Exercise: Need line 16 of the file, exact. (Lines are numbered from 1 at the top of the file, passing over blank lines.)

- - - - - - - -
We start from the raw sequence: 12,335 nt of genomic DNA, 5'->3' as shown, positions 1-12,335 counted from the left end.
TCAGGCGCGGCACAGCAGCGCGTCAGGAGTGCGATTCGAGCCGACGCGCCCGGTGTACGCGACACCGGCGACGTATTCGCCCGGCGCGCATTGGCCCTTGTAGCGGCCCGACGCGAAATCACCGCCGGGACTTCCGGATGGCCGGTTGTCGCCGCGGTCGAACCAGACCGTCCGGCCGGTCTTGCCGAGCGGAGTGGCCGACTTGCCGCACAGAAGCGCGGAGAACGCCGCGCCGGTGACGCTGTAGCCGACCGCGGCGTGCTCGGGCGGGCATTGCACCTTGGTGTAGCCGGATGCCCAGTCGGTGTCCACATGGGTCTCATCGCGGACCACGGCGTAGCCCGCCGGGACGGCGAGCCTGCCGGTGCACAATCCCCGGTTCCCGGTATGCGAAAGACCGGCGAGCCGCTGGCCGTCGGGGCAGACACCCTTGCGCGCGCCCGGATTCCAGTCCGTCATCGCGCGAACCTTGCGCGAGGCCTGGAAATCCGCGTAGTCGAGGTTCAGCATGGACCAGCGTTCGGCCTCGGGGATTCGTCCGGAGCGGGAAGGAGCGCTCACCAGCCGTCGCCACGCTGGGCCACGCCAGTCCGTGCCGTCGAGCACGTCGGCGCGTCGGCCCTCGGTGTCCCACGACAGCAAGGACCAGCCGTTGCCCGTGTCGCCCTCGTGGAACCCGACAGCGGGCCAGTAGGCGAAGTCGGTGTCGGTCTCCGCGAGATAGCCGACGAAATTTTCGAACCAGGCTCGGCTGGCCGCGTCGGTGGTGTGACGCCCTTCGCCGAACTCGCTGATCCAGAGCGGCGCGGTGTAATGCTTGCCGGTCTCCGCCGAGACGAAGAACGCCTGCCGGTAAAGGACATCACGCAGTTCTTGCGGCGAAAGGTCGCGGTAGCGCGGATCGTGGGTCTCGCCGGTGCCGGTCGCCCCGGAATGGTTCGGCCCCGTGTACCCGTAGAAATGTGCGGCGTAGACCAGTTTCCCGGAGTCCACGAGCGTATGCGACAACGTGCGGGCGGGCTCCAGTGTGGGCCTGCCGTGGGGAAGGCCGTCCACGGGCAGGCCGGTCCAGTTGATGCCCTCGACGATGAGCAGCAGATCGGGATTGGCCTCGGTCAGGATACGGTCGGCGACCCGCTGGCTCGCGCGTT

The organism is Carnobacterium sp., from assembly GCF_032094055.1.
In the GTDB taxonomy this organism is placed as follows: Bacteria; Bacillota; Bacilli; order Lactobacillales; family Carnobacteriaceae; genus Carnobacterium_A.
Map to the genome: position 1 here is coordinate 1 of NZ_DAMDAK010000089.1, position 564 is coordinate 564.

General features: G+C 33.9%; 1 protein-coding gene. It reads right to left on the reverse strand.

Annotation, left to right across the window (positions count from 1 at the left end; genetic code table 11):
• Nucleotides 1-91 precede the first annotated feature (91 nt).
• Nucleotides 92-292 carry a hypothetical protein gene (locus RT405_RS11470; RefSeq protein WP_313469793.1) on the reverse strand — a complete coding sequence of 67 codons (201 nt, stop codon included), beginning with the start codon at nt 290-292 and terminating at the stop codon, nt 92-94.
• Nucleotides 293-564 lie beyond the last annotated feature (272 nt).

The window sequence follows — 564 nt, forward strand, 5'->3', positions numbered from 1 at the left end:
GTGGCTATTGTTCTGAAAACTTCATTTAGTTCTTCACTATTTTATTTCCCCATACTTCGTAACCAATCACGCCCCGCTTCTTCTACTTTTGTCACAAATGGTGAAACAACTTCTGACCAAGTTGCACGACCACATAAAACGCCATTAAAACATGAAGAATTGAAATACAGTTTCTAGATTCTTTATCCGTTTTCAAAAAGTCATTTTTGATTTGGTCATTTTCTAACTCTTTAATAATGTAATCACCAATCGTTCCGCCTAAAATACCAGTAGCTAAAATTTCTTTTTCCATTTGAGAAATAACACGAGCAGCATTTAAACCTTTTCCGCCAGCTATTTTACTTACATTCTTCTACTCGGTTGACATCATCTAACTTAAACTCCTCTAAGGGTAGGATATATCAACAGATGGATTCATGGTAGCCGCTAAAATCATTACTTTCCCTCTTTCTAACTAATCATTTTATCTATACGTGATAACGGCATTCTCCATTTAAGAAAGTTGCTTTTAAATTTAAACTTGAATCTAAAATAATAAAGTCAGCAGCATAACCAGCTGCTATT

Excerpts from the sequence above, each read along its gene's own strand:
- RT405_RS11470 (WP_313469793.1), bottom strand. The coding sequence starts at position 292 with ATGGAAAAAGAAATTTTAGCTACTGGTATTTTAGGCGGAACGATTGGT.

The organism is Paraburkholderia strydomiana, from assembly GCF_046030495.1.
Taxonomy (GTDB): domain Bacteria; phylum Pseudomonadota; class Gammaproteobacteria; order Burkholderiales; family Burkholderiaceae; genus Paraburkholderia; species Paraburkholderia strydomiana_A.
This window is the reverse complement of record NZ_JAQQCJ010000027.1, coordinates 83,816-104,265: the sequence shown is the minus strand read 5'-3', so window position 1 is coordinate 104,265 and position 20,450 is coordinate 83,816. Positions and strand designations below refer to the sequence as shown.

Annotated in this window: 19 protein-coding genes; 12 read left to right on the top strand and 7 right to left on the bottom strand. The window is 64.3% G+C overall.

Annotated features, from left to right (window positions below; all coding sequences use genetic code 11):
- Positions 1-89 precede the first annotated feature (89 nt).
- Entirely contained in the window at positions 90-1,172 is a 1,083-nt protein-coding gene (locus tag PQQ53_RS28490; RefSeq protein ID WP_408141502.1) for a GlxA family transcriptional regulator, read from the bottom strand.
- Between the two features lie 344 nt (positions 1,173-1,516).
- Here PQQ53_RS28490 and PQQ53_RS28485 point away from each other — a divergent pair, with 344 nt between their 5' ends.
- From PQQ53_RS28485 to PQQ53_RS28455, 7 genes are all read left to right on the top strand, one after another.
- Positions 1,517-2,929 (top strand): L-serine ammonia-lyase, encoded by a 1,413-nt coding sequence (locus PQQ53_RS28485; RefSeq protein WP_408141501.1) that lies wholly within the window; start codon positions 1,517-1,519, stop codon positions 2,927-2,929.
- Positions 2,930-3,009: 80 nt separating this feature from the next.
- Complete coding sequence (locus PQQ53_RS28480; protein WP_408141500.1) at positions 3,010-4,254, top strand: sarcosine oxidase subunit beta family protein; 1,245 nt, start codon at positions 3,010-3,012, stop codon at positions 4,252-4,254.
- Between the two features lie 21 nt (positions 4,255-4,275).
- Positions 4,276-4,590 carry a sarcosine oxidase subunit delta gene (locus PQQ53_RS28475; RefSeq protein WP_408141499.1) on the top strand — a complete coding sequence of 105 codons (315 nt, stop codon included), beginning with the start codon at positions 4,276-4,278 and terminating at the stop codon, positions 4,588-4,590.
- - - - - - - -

Taxonomy (GTDB): domain Bacteria; phylum Pseudomonadota; class Gammaproteobacteria; order Burkholderiales; family Burkholderiaceae; genus Paraburkholderia; species Paraburkholderia strydomiana_A.